Friday, May 08, 2009

Emerging diseases vs non-existent medicines

The continuing scare against influenza A(H1N1), previously called “swine flu”, is partly triggered by the absence of any existing vaccine that can control or kill the disease in the patient’s body. According to the World Health Organization (WHO), there is no effective vaccine yet already available against the said virus, and making the new influenza vaccine can take five to six months. See

There is continuing improvement in medical science detection and identification of new, emerging or re-emerging diseases. But the capacity of drugs and vaccine manufacturers to quickly respond to sudden disease pandemic is limited. Partly because of the huge costs of R&D in simply anticipating new medicines for emerging diseases.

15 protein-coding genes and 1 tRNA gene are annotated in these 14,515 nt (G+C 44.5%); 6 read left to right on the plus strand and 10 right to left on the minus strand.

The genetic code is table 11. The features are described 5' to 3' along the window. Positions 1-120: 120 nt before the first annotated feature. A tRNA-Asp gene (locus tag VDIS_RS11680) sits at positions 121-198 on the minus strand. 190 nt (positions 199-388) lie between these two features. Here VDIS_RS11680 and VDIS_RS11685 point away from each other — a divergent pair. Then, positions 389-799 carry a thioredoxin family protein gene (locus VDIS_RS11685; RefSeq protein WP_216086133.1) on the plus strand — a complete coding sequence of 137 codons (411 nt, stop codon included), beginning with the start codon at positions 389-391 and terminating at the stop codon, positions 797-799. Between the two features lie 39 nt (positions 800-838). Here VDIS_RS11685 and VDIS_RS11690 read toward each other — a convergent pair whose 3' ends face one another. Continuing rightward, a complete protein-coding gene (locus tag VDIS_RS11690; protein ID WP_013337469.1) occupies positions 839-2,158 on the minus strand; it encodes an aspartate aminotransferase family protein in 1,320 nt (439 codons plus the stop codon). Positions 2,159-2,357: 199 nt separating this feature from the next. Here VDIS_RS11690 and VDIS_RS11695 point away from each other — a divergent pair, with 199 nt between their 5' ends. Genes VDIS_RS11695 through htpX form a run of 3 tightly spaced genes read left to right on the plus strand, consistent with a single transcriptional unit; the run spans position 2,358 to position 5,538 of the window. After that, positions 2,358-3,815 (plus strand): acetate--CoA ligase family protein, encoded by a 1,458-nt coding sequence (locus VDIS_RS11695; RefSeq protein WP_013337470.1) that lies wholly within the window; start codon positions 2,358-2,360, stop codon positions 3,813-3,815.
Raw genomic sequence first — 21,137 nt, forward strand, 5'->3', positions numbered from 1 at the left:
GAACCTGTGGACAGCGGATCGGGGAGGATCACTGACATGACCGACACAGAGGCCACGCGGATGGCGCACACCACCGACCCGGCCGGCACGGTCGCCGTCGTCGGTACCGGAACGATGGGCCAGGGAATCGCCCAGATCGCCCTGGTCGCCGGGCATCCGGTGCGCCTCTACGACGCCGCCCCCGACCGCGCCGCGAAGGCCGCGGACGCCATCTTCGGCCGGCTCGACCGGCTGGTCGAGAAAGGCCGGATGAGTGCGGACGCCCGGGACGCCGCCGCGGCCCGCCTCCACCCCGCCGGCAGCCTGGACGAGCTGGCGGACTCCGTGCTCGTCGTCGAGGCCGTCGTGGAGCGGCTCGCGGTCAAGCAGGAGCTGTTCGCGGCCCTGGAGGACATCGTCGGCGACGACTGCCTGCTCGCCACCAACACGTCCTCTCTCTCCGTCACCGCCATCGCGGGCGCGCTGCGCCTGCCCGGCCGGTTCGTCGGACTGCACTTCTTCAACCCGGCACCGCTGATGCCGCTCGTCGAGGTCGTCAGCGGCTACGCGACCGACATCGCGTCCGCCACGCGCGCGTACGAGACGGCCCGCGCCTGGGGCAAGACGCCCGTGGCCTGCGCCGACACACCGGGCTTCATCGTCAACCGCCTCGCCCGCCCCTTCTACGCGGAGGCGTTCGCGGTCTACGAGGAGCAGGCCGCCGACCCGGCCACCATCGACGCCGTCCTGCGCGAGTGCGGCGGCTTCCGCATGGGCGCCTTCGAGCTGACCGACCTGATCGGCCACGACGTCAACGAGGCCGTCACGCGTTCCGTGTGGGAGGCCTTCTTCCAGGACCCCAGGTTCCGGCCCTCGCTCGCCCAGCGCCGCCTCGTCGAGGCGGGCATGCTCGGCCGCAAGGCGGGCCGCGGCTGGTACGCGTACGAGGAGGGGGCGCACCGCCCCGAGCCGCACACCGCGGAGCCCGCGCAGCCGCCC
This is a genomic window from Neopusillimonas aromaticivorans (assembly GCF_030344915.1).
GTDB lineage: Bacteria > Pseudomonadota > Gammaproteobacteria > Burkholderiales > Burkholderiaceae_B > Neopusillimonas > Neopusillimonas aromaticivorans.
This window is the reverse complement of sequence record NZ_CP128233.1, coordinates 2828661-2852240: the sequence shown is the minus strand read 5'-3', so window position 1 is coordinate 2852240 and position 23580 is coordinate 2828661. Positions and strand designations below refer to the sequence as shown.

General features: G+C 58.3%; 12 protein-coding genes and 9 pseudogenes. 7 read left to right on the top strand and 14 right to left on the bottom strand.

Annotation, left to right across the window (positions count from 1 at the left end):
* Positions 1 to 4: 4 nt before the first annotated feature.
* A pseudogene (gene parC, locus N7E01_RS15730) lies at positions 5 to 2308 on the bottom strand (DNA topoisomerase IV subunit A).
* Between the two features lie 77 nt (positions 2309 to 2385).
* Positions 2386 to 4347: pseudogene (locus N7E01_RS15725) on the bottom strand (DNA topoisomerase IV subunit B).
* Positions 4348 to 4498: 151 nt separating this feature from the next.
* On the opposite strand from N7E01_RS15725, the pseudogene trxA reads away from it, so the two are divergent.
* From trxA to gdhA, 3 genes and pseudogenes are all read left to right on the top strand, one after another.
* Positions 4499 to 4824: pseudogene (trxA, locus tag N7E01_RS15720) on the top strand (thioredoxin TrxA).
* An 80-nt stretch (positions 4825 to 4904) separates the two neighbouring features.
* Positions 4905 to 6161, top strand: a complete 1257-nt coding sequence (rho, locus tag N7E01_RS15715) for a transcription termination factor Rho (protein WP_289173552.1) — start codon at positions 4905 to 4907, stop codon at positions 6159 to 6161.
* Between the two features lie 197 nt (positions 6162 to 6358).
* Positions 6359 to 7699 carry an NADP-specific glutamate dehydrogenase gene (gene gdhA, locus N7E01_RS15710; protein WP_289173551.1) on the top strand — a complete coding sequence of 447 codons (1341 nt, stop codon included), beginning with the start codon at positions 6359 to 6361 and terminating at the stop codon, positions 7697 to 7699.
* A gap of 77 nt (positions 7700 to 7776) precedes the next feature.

It is important to reiterate, therefore, to provide all the necessary incentives to people and companies whose business and profession, is developing new medicines for the people with varying diseases and health needs. If huge profit for a blockbuster medicine that can cure a new killer disease is the incentive, then give it to them. And since all companies, be they restaurants or a barber shop or a pharmaceutical company, are driven by profits, then the competition among medicine inventor companies will later drive down prices while ensuring more choices for patients.

The market system of reward and punishment, of profitability and bankruptcy, will ultimately be in the interest of patients and the sick.

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